Open Innovation Challenges

Underground Infrastructure

Open Challenge: Novel Materials / Construction Methods for Undergrounding

Underground Infrastructure
Deadline for concept summaries: September 16, 2022

Sponsored by

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Labor required for digging tunnels and trenches, laying conduit and pulling and splicing cables drives the majority of undergrounding costs.  While some innovation has been made in these areas, the methods and materials used have remained largely unchanged for years.  Not only do novel materials and construction methods have the ability to drive down cost, but also to improve worker safety, shorten timelines and increase longevity of the system.

Desired properties

  • Enable cost reductions for underground construction across variable terrain conditions
  • Improvements in materials or methods (i.e., automation) that reduce the number of required splices and/or enclosures
  • Innovative materials that circumvent supply chain challenges and reduce overall materials costs


Category 2: Novel Materials / Construction Methods for Undergrounding

Problem statement

In large part, undergrounding relies on the same materials and construction methods that have been industry standard for years.  While costs have come down over time, current methods and materials continue to drive the relatively high costs associated with undergrounding (~$3-5 million / mile), largely driven by:

  • Construction methods employed for difficult terrain (e.g., granite) still rely on older technologies that make relatively slow progress at a high cost
  • Cable splicing continues to be a manual process that is the primary source of failure for underground cables
  • Tunneling often involves multiple sequential steps (boring, installing conduit, pulling cable, etc.) that extends timelines and increases costs
  • Existing conduit materials and lubricants limit cable pulls and increase the number of enclosures and manual splices required on a section of underground line
  • Many of the key components utilized in underground technology are manufactured from raw materials that are in high demand across the broader economy, challenging supply chains and ability to acquire sufficient inventories
  • Materials used in undergrounding projects such as concrete and steel tend to be heavy and bulky, making them difficult and expensive to transport
Possible approaches

Potential solutions may span various aspects of the construction process, from trenching methods to automated splicing to novel techniques / materials to reduce the number of sequential steps required for underground construction. Solutions to combat high demand material procurement could include steel or concrete alternatives (e.g., fiberglass, polymers, and other novel materials) that could be utilized in undergrounding infrastructure. 3D printing could also be a viable alternative to sourcing in-demand materials to bypass supply chain issues.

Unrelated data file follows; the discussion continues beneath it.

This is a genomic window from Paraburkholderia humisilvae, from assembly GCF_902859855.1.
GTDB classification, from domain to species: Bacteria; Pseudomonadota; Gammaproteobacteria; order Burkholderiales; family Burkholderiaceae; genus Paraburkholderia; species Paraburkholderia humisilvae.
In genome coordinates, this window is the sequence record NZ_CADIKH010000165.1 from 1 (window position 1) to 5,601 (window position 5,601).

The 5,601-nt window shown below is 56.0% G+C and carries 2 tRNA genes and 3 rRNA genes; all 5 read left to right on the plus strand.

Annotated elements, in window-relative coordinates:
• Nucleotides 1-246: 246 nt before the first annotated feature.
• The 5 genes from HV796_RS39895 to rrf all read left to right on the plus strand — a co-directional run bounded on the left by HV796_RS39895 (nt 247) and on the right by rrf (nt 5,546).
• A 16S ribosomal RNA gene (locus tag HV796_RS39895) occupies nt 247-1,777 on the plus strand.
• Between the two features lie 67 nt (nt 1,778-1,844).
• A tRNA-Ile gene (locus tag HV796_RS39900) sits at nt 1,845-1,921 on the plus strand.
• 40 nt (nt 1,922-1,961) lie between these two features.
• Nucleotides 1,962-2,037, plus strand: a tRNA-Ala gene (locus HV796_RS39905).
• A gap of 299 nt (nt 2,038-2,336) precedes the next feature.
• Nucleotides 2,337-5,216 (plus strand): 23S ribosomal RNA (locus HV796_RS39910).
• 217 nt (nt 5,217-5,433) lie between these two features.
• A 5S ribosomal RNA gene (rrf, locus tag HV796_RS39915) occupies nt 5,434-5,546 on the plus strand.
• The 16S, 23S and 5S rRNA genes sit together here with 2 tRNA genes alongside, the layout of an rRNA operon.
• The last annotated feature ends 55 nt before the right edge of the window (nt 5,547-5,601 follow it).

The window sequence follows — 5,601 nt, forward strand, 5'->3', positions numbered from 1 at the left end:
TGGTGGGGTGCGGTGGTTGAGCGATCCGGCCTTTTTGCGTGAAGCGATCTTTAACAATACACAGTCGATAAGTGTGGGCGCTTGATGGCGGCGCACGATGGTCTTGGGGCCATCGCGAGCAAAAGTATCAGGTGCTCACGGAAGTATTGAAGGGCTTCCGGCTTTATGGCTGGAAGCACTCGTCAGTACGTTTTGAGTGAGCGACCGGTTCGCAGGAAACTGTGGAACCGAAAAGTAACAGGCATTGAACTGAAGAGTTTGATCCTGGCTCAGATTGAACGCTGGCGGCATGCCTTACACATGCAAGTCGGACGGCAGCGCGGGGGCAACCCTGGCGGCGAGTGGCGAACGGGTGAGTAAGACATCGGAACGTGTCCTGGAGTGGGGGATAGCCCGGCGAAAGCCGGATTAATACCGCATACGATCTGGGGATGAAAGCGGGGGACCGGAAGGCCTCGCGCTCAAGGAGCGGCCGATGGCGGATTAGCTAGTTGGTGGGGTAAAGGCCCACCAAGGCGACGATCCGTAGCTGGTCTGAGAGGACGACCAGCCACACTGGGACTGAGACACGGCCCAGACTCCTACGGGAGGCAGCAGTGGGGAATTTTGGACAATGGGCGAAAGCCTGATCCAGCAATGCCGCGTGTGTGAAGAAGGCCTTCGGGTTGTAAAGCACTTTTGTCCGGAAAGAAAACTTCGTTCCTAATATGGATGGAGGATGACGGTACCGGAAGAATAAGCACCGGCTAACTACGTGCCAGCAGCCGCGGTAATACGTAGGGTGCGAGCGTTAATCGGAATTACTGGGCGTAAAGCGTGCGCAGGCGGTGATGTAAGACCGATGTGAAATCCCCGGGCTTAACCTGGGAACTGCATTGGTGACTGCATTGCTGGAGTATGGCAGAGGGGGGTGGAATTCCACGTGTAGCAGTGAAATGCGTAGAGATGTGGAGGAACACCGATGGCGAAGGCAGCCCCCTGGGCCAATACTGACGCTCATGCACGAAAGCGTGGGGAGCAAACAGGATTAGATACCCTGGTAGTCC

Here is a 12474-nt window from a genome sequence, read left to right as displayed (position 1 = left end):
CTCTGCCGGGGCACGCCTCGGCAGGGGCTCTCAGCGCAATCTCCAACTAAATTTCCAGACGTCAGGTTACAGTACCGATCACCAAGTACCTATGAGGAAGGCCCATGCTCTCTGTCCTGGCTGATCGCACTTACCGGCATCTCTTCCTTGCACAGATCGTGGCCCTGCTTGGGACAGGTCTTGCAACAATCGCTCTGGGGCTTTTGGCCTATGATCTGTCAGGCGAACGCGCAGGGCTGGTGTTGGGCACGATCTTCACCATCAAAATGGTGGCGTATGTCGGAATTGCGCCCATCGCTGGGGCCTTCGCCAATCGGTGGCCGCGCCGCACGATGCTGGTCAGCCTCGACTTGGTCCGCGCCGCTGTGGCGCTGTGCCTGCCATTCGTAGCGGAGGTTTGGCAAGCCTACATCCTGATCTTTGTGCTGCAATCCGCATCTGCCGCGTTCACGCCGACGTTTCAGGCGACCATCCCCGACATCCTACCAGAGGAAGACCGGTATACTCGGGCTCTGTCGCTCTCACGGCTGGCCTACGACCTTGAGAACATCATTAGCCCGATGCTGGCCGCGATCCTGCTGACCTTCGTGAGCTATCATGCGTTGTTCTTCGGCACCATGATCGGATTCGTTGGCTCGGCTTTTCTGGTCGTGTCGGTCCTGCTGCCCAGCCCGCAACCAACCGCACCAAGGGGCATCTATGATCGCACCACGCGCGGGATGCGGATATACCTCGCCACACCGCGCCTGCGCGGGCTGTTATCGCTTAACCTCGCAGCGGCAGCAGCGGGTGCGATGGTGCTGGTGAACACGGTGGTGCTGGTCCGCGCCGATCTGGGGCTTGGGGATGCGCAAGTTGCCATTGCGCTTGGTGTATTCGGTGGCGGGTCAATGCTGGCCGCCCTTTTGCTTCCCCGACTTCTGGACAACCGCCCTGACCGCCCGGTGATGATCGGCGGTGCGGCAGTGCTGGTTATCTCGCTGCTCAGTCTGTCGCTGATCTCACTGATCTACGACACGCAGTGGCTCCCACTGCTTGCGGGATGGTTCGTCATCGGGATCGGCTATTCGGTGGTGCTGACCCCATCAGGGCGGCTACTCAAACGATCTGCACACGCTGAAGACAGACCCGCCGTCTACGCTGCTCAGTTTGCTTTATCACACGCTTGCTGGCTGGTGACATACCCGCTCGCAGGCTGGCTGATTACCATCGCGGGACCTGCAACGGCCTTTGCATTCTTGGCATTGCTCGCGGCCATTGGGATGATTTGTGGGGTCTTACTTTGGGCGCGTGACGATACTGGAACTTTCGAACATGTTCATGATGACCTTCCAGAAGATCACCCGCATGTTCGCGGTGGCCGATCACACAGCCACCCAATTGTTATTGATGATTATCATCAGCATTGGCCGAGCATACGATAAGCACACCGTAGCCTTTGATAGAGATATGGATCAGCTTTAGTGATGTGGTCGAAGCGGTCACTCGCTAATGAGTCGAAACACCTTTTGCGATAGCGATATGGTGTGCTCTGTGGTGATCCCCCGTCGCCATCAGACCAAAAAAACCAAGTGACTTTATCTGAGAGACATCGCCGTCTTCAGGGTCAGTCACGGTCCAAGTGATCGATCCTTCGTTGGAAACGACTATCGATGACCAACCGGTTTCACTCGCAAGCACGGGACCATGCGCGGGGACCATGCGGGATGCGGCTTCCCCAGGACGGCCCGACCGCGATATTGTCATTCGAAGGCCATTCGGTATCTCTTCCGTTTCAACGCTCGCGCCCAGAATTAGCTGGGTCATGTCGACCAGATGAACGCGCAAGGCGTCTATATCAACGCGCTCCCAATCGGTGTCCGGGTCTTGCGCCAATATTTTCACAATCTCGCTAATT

Industrywide Market GapPotential Solution Category
Today’s tunneling and trenching methods
are time-consuming and costly
New methods that enable faster, more
efficient digging in a diversity of terrains
Cable splicing is a manual process that
requires a high degree of precision under
adverse conditions
Automation of all / parts of the splicing

Technologies that reduce the number
of required splices on a run of cable
Many materials utilized in underground
distribution lines are bulky, heavy and in
high demand across the broader economy
Novel materials that are lighter,
cheaper and abundant across any key component

On-site component production (e.g.,
trenching technology that creates
conduit in situ)
Known approaches not of interest
  • Procedural / management solutions are not of interest.
  • Software based solutions are not of interest.


Key success criteria


  • Demonstrated improvement over current state-of-the-art technology
  • 35% cost savings relative to current methods within same or shorter timeframe or 35% reduction in construction time at same or lesser cost
  • Materials and methods that are well-suited to construction in remote areas with difficult terrain



  • Commercially deployable within 3 years
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Undergrounding construction unavoidably disturbs soil at the site, generating excess spoils that must be properly disposed of. These spoils must be handled according to specific requirements and often must be hauled off-site for processing, remediation, or disposal. Moving soils back and forth for processing and disposal between off-site locations that are often far from dig sites requires time and resources that could be spent elsewhere. This process is particularly costly in cases where distrubed soil contains hazardous materials.


The existing process of obtaining the necessary permits, approvals and easements for undergrounding projects is burdensome and time-consuming. Depending on the specifics of the project, the permitting process may extend the overall timeline by over a year. The multi-step document preparation process, manual and iterative nature of stakeholder engagement and lack of standardization of design requirements across agencies and jurisdictions all contribute to the lengthy timelines. Given that all projects require some level of permitting, there is an urgent need to improve the process as benefits will be felt across the entire portfolio of work.